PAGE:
There really is difference between a cheap and frugal person, although there is some (actually, there is a lot) of confusion on being able to identify which camp you or someone you know falls into. When someone calls me “cheap,” I get defensive because at the root of it, they don’t understand how I spend money and where I put value in what I spend money on. Just because I have different values and priorities than you, doesn’t make me a cheapskate. In fact, I view myself as more frugal than anything else.
If you good this very topic, you’re going to find several blog posts out there trying to detail and compare the contrast between cheapskates and frugality. There’s no scientific way of breaking it down or a test you can take or a DNA tube you can spit in that helps determine where in the spectrum you are. It comes down to a perception of social etiquette within your culture and when you’ve violated the rules of engagement.
There is a TV show called “Extreme Cheapskates” that I’ve only seen a single episode of. In this episode there was a gentleman who was so cheap that he would buy two-ply toilet paper… separate the two layers… and roll it back up into two separate rolls of toilet paper. Later in the episode, it was his wedding anniversary and his wife begged him… BEGGED HIM… to not embarrass her by taking food from other people at the restaurant. He couldn’t resist. He approached people who had appeared to have stopped eating and asked if he could have what was left on their plate. If they left before he could ask, he would quickly rush over to the table scrape off the unwanted food onto his own plate. This is being cheap!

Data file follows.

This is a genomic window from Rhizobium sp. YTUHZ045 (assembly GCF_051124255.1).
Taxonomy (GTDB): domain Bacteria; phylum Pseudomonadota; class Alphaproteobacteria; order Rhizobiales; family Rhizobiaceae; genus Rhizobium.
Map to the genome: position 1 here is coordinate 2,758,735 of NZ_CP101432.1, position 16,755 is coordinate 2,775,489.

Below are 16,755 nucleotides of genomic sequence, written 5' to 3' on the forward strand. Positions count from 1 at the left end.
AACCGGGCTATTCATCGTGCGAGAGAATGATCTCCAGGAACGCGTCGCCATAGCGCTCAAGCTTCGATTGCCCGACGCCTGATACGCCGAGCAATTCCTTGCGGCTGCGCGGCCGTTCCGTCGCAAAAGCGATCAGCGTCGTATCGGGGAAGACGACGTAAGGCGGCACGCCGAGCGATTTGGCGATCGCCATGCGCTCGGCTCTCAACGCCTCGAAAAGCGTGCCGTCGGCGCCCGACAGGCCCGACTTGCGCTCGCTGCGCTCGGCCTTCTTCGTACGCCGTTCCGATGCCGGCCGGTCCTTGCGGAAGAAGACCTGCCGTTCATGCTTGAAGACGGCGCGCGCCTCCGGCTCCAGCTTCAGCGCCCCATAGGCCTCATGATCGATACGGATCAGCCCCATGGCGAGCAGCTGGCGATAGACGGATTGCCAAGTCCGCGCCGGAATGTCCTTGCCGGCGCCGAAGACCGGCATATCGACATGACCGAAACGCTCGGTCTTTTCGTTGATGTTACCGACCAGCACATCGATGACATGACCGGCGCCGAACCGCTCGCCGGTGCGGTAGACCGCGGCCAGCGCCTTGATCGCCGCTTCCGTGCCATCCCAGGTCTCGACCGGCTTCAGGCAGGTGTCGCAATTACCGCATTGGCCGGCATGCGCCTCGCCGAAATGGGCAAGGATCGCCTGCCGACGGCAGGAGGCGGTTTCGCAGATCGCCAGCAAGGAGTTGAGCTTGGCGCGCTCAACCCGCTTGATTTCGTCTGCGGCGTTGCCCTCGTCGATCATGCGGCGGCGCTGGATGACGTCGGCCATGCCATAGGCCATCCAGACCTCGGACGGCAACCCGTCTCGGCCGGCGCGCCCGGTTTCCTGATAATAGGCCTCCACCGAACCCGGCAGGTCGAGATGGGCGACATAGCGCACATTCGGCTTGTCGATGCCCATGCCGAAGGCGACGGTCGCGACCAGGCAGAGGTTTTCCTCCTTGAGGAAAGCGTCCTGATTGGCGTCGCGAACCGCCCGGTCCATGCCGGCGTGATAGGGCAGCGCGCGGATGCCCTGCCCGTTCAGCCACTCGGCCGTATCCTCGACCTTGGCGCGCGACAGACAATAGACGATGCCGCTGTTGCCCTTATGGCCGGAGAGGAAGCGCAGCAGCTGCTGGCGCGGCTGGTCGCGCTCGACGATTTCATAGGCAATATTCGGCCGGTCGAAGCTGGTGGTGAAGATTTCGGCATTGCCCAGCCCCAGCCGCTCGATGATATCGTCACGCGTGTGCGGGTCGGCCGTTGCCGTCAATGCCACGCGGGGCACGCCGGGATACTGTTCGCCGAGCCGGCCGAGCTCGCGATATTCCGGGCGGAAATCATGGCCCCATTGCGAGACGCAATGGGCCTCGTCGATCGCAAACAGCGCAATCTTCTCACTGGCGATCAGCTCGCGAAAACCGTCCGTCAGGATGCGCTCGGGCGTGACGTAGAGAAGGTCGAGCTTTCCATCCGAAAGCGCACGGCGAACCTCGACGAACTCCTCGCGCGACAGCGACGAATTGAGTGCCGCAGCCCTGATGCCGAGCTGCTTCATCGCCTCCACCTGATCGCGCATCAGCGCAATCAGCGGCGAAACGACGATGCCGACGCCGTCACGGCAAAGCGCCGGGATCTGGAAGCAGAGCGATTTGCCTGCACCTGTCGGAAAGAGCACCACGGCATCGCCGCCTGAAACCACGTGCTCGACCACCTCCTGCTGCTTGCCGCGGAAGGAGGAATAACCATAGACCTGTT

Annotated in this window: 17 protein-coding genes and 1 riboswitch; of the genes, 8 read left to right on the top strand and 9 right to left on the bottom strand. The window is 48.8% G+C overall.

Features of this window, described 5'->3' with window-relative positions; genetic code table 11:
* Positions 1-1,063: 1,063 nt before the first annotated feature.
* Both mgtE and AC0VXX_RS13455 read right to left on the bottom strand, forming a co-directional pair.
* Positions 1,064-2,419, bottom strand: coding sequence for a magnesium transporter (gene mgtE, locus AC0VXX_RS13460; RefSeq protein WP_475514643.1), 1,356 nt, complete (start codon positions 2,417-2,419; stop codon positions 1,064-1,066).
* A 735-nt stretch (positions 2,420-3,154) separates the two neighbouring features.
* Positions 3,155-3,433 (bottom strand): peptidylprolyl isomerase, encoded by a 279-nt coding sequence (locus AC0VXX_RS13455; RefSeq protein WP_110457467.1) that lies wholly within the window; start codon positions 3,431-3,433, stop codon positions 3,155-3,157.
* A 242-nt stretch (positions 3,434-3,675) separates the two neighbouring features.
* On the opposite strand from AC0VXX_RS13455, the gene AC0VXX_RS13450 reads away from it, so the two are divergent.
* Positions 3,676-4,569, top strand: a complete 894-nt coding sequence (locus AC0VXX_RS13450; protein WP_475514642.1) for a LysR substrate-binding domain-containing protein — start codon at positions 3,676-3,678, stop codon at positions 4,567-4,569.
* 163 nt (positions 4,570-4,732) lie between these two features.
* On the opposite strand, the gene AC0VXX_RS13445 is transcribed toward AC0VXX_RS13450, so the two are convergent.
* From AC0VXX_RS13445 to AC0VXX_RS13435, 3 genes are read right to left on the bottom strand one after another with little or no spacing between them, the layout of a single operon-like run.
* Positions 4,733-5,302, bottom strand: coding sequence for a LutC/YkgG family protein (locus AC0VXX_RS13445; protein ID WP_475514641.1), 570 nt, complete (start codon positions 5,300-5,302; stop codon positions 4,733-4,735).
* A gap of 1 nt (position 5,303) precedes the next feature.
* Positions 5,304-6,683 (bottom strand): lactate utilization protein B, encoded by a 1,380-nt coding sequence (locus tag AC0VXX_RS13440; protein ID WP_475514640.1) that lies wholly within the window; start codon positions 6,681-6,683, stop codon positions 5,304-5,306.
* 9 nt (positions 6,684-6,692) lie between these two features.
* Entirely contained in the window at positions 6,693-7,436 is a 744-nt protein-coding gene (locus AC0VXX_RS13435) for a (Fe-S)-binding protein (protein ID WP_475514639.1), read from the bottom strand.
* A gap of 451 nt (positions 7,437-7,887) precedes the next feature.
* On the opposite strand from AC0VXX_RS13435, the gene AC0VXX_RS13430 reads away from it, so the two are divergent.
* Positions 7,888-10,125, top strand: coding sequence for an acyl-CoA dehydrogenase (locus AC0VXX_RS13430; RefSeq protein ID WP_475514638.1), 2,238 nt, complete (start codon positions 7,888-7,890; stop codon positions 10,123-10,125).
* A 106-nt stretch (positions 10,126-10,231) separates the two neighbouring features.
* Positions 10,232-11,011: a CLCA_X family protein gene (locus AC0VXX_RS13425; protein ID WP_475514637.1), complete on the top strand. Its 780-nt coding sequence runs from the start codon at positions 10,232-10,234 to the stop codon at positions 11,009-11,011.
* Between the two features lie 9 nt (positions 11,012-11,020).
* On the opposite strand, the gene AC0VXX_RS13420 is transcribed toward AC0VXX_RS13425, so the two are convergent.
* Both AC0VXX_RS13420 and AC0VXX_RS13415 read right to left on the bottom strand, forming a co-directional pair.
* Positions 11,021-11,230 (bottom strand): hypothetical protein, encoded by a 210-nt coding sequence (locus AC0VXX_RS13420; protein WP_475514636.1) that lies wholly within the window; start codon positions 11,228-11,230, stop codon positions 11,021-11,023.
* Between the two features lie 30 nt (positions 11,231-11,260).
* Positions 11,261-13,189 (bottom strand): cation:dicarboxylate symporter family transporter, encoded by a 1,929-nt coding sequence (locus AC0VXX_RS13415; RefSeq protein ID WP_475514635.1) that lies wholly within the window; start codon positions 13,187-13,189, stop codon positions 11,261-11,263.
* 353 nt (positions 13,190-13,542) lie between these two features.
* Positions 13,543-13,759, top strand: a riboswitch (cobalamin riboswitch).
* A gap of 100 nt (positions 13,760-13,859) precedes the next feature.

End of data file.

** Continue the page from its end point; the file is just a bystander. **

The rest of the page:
My jaw dropped watching this episode. I couldn’t believe there were people out there like that.
The one commonality between these two characteristics is that they both like to save money. How they go about it and who they affect in the process is where you’ll find major differences.
What is a frugal person?
The best definition I have seen on this is: A frugal person is someone who lives simply and economically.
A frugal person in my mind is someone who’s interested in saving money, but not afraid to spend it either. For example, you’ve been saving for a new car in anticipation of replacing an old one you own. When the time comes, you know that whatever you buy next you will have for 15 years or more until it’s wheels fall off. So, you research and do your homework and you end up spending your money on a brand new car. Because you want something new and you want it to last for at least the next decade or more.
A frugal person often consideres the long term consequences and ultimate value of where their money is going to get the most out of it.
What does cheap mean?
A cheapskate is simply someone who doesn’t like to spend money. And they’ll go to great lengths to save money wherever possible, regardless of who it might affect.
A cheap person is constantly looking at the bottom line and going for the lowest possible price. Even if that means they’ll spend more later to replace cheap products they bought.
In the example of buying a new car, a cheap person can save the same amount of money with the intent of spending it on a new car. However, when the time comes to buy this new car, they instead start shopping for used cars that are much older and have a lot more miles on them. They find a good deal on this used car not much newer than their current one buying all the snake oil they could. Not too far down the road – the transmission goes out, tires need replacing and the ignition struggling. The cheap person will nickel and dime a repair man to fix his issues and insist on driving the troubled car because well… he spent good money on it.
Are you frugal? Or are you cheap? Do you consciously spend your money? Or do you wield an iron fist? Let me know in the comments below.